HARLINGEN, Texas (Border Report) — A federal judge in northern California says the Trump administration cannot end the 2020 Census count a month early and must continue staffing neighborhoods through Oct. 31, a decision that was hailed by border leaders in South Texas.
U.S. District Judge Lucy Koh late Thursday ordered that the census count can continue through next month, which contradicts plans by the White House to end the count at the end of this month.
Koh said to end the constitutionally-mandated census count early would be “arbitrary and capricious.” That’s the same language that was used by the U.S. Supreme Court in June when they said the Trump administration cannot end the Deferred Action for Childhood Arrivals (DACA) program.
Koh said that a shortened count would likely produce inaccurate results. “An undercount in any locality matters greatly. Even a small undercount of a subset of the hard-to-count population would result in the loss of federal funding,” Koh wrote. “These harms and others will last through 2030, if not later.”
In granting her preliminary injunction, Koh sided with civil rights groups and local governments that sued the U.S. Census Bureau, arguing that minorities and others in hard-to-count communities would be missed if the counting ends this month.
The count has been made even harder with the onset of the coronavirus pandemic, which has made it much more difficult for census workers to safely canvass neighborhoods and for communities to host outreach and Census rallies.
U.S. Rep. Filemon Vela, D-Texas, represents Cameron County, a South Texas border county that has so far had fewer than 50% of households fill out the census form. He said extending the count, gives this border and mostly minority community a better chance of encouraging more families to fill out the nine questions on the census form. Cameron County had a 58% compliance rate during the 2010 Census.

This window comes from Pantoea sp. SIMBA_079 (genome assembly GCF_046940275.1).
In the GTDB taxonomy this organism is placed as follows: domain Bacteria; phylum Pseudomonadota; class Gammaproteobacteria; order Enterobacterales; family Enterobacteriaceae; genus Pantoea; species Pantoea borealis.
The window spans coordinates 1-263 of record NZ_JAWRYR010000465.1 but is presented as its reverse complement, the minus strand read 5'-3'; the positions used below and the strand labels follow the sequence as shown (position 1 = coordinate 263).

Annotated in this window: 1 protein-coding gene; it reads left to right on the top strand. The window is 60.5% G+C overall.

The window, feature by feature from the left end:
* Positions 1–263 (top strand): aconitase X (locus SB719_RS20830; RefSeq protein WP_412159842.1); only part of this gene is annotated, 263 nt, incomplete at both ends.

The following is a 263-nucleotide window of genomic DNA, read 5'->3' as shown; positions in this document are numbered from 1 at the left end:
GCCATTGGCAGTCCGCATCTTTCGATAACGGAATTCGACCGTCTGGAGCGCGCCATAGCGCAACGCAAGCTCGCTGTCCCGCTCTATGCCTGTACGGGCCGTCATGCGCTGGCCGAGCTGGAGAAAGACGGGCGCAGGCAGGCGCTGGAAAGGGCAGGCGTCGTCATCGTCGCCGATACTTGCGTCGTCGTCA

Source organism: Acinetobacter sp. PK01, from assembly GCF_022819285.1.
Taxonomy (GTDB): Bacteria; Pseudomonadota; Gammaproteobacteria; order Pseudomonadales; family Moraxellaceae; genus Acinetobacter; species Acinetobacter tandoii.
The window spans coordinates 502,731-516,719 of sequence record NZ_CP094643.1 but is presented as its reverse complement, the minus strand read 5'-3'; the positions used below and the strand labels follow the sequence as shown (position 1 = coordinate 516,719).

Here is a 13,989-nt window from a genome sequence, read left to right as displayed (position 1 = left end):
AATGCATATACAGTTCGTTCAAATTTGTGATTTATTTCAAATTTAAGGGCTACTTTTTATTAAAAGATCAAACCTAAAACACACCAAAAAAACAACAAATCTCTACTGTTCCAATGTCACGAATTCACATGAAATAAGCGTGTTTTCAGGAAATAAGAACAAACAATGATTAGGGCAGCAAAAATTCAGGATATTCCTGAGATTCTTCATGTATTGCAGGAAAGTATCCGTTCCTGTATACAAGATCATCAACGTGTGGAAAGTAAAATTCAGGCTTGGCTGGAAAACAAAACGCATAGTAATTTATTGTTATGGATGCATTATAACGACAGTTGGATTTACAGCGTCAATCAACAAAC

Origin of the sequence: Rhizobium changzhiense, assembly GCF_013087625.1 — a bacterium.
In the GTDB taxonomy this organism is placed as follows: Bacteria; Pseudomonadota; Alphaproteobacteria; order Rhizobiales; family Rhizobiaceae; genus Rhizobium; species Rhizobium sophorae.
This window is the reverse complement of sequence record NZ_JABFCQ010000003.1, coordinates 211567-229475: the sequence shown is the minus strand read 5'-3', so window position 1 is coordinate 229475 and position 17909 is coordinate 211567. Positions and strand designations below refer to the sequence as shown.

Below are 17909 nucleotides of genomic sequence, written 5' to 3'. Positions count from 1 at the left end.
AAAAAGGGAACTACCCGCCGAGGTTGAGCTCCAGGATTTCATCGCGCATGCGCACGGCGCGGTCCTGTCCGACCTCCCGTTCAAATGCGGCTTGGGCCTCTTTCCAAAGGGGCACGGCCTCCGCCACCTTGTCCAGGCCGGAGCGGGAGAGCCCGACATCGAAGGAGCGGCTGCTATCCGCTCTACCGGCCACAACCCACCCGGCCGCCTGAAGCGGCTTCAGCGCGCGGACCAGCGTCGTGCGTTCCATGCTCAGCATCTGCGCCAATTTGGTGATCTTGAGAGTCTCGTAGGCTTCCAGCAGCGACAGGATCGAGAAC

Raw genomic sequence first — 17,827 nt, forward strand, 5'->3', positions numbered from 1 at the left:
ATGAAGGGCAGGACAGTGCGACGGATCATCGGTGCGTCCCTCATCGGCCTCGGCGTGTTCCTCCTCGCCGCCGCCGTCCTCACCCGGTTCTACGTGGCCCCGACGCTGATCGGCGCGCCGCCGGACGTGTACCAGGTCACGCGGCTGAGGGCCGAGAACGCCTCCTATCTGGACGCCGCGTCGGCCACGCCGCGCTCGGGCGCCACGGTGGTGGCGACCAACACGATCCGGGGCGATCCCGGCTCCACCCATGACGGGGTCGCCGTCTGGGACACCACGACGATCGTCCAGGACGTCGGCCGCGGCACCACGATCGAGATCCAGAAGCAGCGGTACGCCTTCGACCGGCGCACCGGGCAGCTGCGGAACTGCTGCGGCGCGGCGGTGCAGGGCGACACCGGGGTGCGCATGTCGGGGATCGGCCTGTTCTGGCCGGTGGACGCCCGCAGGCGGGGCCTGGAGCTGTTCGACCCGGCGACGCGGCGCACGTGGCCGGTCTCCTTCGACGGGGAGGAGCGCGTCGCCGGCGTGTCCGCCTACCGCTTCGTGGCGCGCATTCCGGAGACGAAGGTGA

“I applaud District Judge Lucy Koh’s just ruling that ensures Census 2020 counting efforts will continue through October 31, 2020. This additional month of outreach, which was the original deadline due to the ongoing COVID-19 pandemic, will give households the extra time they need to respond, and will give Census enumerators the opportunity to ensure that communities of color, rural communities, and individuals experiencing homelessness are rightfully counted,” Vela said in a statement. “States and localities like mine will benefit from the additional available time to collect response rates and ensure we have a more accurate count and the proper funds and resources brought to our community.”
“The goal of every Census is to count every person in our communities. The 2020 Census was and remains affected by the pandemic. Judge Lucy Koh’s order gives us hope that we will have more time to count everyone in our community,” McAllen Mayor Jim Darling said.
The border city of McAllen was among several South Texas communities this past week that have been hosting telethons, mega-raffles, ice cream giveaways and other events to try to entice residents to fill out the form.
But many residents who are undocumented are fearful to fill out a census form, even though the information is confidential and cannot be shared with another government agency or organization.
Their trepidation, coupled with the high rate of COVID-19 deaths in South Texas and extended shelter-in-place orders, have prevented outreach events and more participation.
“Hard-to-count communities, including those in my district, will greatly benefit from the more complete and accurate count this court ruling will ensure now occurs. Democracy won today as this ruling sends a clear message across America that all communities should have the opportunity to be counted and receive the proper allotment of federal funds for economic development, childcare, schools, hospitals, roads, public works, and many other vital community services,” Vela said.
Attorneys for the Census Bureau had argued that the census must finish by the end of September to meet the Dec. 31 deadline and have enough time for crunching the numbers used for deciding how many congressional seats each state gets, in a process known as apportionment.
An appeal by the Trump administration is expected.
The Associated Press contributed to this report.